All of my investigations, scans, and tests have shown my brain to be normal; herein lies the problem.

Approximately 65% of people do not know the reason for their epilepsy. This is known as ‘idiopathic epilepsy’.

So what can cause epilepsy?

There are a number of identifiable factors that increase a person’s risk of developing epilepsy, including brain injury or trauma which may cause scarring on the brain; infection, such as meningitis or encephalitis; a stroke or oxygen deprivation. In addition, there are autoimmune disorders which affect multiple organ systems and frequently involve inflammation of the central nervous system, in which seizures are a core symptom. Brain tumours; chemical and/or hormonal imbalances and neurodegenerative diseases such as Alzheimer’s may also cause epileptic seizures.

Some types of epilepsy have a genetic component, either caused by a malformation in the development of the cerebral cortex, or from a known genetic mutation. It is thought that about one in three people with epilepsy have a family member with the condition and that it is a propensity to a low seizure threshold which leads to the development of epilepsy rather than inheriting epilepsy itself.

Epilepsy Research UK is currently funding a number of studies looking into the genetics of epilepsy, using genetic information to both diagnose epilepsy and to try to find a way to prevent the condition. In our Research Roundtable webinar on the topic, we hear from the experts and people with lived experience about the underlying genetic causes of epilepsy, how identifying genes linked to epilepsy could improve treatments, and how ground-breaking gene therapy could offer hope for the future. You can watch a recording of this session below or read more here.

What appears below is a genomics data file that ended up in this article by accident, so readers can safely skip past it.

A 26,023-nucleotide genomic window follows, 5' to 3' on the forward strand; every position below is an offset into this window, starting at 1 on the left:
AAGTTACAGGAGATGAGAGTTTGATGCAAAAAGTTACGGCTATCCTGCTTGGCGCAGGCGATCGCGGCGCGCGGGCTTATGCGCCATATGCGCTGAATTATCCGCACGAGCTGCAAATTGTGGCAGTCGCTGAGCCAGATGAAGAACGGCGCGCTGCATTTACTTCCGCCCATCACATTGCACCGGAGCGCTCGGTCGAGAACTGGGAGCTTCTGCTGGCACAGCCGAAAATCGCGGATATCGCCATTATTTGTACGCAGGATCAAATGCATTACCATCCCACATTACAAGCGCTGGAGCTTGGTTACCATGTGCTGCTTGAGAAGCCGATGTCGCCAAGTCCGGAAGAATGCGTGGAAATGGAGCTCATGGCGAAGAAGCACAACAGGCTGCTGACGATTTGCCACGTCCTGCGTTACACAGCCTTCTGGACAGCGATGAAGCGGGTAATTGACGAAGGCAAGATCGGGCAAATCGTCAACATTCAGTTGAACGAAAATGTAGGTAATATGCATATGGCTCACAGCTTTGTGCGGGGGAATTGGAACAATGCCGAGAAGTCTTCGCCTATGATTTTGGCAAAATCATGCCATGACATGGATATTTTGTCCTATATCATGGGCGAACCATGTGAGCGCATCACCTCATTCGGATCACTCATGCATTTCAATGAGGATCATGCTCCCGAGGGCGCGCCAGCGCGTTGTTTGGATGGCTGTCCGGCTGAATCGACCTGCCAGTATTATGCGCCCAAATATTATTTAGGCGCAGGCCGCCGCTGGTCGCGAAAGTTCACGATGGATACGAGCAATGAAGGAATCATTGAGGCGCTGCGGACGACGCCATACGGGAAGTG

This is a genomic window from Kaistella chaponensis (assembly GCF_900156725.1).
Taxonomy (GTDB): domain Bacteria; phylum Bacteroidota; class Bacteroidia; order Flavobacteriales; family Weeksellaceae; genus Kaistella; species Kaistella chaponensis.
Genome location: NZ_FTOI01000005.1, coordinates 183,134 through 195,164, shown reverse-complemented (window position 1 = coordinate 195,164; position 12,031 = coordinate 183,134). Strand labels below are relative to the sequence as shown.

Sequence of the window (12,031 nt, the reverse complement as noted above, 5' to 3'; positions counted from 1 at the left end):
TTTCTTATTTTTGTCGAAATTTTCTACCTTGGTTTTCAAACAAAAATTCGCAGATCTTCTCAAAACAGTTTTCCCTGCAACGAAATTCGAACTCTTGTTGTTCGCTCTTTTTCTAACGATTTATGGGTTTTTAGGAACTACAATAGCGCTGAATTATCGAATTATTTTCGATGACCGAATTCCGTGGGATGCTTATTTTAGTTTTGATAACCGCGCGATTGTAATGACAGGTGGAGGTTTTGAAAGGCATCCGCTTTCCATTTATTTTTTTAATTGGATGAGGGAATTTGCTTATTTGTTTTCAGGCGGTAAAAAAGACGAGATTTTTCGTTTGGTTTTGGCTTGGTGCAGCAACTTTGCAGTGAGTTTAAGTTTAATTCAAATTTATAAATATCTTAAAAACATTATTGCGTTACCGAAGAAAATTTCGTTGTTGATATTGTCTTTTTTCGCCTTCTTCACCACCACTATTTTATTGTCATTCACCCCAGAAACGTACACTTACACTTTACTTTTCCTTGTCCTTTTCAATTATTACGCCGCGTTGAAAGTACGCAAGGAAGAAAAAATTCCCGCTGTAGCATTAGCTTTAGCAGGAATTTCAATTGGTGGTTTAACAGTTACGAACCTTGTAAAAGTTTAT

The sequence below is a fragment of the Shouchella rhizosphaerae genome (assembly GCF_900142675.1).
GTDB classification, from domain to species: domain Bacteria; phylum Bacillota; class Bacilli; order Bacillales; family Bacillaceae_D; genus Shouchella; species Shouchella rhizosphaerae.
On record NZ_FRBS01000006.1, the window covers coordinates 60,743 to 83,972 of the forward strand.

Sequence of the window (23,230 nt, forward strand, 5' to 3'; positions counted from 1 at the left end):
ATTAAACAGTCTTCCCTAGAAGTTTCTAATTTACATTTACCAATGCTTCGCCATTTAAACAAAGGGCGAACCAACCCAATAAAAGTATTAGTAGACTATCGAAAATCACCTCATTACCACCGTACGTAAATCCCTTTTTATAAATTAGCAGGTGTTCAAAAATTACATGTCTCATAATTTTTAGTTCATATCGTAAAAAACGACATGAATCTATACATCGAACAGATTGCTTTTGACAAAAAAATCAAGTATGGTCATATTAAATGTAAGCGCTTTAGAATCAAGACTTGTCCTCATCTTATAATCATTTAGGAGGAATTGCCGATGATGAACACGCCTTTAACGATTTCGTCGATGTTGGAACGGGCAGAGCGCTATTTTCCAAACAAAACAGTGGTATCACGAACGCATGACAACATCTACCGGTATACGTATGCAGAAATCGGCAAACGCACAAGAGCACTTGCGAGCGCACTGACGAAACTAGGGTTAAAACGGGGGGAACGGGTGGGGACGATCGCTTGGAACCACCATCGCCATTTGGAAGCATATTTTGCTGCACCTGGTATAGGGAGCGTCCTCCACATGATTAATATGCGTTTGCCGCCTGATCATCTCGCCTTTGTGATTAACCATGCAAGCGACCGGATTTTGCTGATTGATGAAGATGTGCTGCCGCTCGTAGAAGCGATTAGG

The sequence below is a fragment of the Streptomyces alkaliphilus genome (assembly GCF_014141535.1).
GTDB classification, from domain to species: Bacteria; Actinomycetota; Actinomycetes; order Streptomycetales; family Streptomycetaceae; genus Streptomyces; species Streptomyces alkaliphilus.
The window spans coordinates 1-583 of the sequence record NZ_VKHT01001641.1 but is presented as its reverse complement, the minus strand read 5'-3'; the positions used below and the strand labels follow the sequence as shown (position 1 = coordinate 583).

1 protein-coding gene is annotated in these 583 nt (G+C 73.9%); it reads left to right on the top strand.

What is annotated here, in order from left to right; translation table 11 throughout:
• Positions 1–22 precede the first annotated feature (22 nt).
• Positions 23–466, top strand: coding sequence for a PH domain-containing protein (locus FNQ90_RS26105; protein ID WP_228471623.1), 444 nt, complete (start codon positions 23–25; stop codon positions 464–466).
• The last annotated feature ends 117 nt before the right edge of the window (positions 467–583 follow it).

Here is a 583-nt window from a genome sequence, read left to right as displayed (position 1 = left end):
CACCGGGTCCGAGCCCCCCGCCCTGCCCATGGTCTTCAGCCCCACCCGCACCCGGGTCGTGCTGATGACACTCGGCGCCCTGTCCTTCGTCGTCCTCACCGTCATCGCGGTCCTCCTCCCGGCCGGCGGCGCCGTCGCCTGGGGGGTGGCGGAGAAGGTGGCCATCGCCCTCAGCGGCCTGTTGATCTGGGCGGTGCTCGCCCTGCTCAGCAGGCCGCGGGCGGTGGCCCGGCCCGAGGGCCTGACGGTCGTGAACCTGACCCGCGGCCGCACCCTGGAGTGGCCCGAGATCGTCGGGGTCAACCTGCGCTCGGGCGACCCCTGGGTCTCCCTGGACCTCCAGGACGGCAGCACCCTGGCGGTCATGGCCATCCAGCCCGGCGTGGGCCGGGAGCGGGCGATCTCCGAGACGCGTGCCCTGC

For the majority of people where no clear cause is present, treatment pathways can be complex

Many people with epilepsy may find that their seizures are provoked by certain events, called seizure triggers. Triggers do not cause epilepsy but make it more likely that a seizure will occur. Not all people with epilepsy will have triggers and seizure triggers will be different for everyone.

For approximately 3% of people with epilepsy, seizures can be triggered by flashing or flickering lights (photosensitive epilepsy) or certain geometric patterns.

Both natural and artificial light sources can trigger parts of the brain to act abnormally, and this can lead to a seizure. Tonic clonic seizures are the most frequent type of seizure induced by flickering lights and television, sometimes preceded by myoclonic jerks.

Photosensitivity affects more girls than boys and it appears to be most common between the ages of 12 and 16. Statistics show that more than 30% of people with juvenile myoclonic epilepsy are photosensitive. They also show that the majority of children who are photosensitive grow out of it in their early to mid-twenties.

Other common seizure triggers reported are:

  • Failure to take medication as prescribed
  • Feeling tired
  • Stress
  • Alcohol and recreational drugs

Through the incredible efforts of our supporters over the last twelve months, we are delighted that Epilepsy Research UK was able to make over £1.3 million available for our 2021 grant awards.

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We’ve said it before and we’ll say it again – none of the research we fund would be possible without the generosity and commitment of our supporters. Here are some of their incredible stories.

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Do something amazing today and make a donation to Epilepsy Research UK. Your money will go towards driving and enabling life changing, life saving research projects which help people with epilepsy.

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